“Various incidents over the last few years, like the Capitol Hill riots, the Delhi riots, and the Republic Day violence, indicate how social media platforms have the potential to be used to carry fake news and misinformation,” noted Kartik Agarwal in his research presentation for the Meta India Tech Scholars program (MITS). “They’ve also highlighted the discretionary powers platforms have to determine the ‘validity’ of speech online.”
Agarwal, an advocate at the Rajasthan High Court and Supreme Court, delved into intermediary liability regimes in India. His research probed to what extent platforms should be left to their own devices while moderating content online—and when and how the state should step in to protect fundamental rights.
MediaNama has collaborated with MITS to bring to you the tech policy research its fellows investigated over the last year. The fellows investigated critical issues of tech policy to understand how they impact and influence India’s tryst with technology. Agarwal also holds a specialisation in Constitutional Law from the National Law University, Jodhpur, and actively contributes to scholarship on constitutional law and public policy.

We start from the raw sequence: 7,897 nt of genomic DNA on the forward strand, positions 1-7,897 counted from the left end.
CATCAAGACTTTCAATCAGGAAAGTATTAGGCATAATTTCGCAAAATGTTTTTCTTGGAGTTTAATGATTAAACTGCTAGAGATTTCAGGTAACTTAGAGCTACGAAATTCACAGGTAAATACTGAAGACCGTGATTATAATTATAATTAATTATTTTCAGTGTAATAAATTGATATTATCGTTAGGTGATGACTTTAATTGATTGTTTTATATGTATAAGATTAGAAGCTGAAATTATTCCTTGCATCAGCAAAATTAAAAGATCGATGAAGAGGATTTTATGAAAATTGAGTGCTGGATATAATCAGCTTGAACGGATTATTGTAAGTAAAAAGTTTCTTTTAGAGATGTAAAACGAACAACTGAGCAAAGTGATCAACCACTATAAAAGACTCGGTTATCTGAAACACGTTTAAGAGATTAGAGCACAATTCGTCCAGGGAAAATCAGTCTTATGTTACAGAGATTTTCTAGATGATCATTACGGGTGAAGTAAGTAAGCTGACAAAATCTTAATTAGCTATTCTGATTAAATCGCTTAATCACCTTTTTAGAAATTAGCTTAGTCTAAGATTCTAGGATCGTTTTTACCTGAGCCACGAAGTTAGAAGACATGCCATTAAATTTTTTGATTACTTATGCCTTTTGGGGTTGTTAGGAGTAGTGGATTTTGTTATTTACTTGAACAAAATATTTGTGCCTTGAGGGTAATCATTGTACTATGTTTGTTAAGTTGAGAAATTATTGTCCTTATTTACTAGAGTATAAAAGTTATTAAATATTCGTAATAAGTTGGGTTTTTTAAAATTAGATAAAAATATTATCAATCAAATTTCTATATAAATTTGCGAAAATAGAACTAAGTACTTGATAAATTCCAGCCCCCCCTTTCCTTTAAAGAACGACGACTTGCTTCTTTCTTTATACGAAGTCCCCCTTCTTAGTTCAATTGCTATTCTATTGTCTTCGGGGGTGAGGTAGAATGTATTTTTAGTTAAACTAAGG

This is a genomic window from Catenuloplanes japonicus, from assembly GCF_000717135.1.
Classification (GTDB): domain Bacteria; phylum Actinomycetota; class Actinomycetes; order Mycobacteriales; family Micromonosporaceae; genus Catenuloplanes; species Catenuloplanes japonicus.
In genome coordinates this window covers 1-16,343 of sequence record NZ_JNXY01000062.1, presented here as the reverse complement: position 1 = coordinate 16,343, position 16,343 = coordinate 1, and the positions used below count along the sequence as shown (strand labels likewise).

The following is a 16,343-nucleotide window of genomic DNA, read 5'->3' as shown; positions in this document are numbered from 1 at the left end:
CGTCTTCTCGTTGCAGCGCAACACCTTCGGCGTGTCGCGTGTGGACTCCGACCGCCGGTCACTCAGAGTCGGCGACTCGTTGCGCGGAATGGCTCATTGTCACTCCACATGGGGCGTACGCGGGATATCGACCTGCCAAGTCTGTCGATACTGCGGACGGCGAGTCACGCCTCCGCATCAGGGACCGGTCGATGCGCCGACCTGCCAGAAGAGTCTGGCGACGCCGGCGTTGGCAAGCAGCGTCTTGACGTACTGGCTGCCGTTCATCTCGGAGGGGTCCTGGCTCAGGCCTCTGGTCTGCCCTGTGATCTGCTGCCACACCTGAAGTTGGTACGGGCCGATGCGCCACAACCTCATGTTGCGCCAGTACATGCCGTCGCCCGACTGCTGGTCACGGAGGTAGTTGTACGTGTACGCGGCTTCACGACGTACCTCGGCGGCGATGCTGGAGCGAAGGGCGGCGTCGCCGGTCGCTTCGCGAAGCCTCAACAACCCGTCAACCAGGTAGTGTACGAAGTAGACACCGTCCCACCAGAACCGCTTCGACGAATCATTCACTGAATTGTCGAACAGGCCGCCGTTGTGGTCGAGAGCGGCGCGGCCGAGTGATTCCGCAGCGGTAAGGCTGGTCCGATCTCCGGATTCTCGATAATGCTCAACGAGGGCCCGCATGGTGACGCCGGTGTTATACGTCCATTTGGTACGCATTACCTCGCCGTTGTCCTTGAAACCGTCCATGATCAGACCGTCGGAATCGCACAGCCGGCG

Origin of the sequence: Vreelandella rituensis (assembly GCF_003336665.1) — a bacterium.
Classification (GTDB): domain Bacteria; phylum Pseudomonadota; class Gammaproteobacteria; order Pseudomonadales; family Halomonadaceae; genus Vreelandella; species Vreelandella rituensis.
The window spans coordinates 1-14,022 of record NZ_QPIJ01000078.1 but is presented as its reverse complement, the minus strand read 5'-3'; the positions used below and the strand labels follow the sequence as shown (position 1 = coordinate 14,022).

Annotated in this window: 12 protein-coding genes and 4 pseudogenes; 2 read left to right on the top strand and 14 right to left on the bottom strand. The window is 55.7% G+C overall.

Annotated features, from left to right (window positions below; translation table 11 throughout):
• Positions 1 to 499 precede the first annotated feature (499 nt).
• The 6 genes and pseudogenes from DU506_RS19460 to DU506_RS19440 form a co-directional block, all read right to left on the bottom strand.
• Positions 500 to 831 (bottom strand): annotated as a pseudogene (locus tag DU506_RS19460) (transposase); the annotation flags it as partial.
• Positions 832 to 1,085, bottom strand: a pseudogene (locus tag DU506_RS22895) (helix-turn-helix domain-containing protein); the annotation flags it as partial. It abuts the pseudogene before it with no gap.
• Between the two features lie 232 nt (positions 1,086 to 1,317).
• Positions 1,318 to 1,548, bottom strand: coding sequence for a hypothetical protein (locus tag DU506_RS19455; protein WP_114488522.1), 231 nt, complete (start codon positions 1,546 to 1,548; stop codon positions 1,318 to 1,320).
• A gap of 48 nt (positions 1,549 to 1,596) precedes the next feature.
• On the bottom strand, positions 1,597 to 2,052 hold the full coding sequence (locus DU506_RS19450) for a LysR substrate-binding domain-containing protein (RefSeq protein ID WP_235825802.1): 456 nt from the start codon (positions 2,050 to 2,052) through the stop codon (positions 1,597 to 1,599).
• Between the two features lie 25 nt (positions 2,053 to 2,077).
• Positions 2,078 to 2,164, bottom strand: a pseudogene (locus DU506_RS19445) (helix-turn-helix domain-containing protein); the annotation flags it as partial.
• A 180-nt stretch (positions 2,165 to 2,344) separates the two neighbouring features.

Meta launched MITS to provide a research and mentorship platform to law students who are keen to engage on contemporary questions of technology, law, and policy. The law firm Shardul Amarchand Mangaldas & Co. (SAM) is supporting the program as a knowledge partner.
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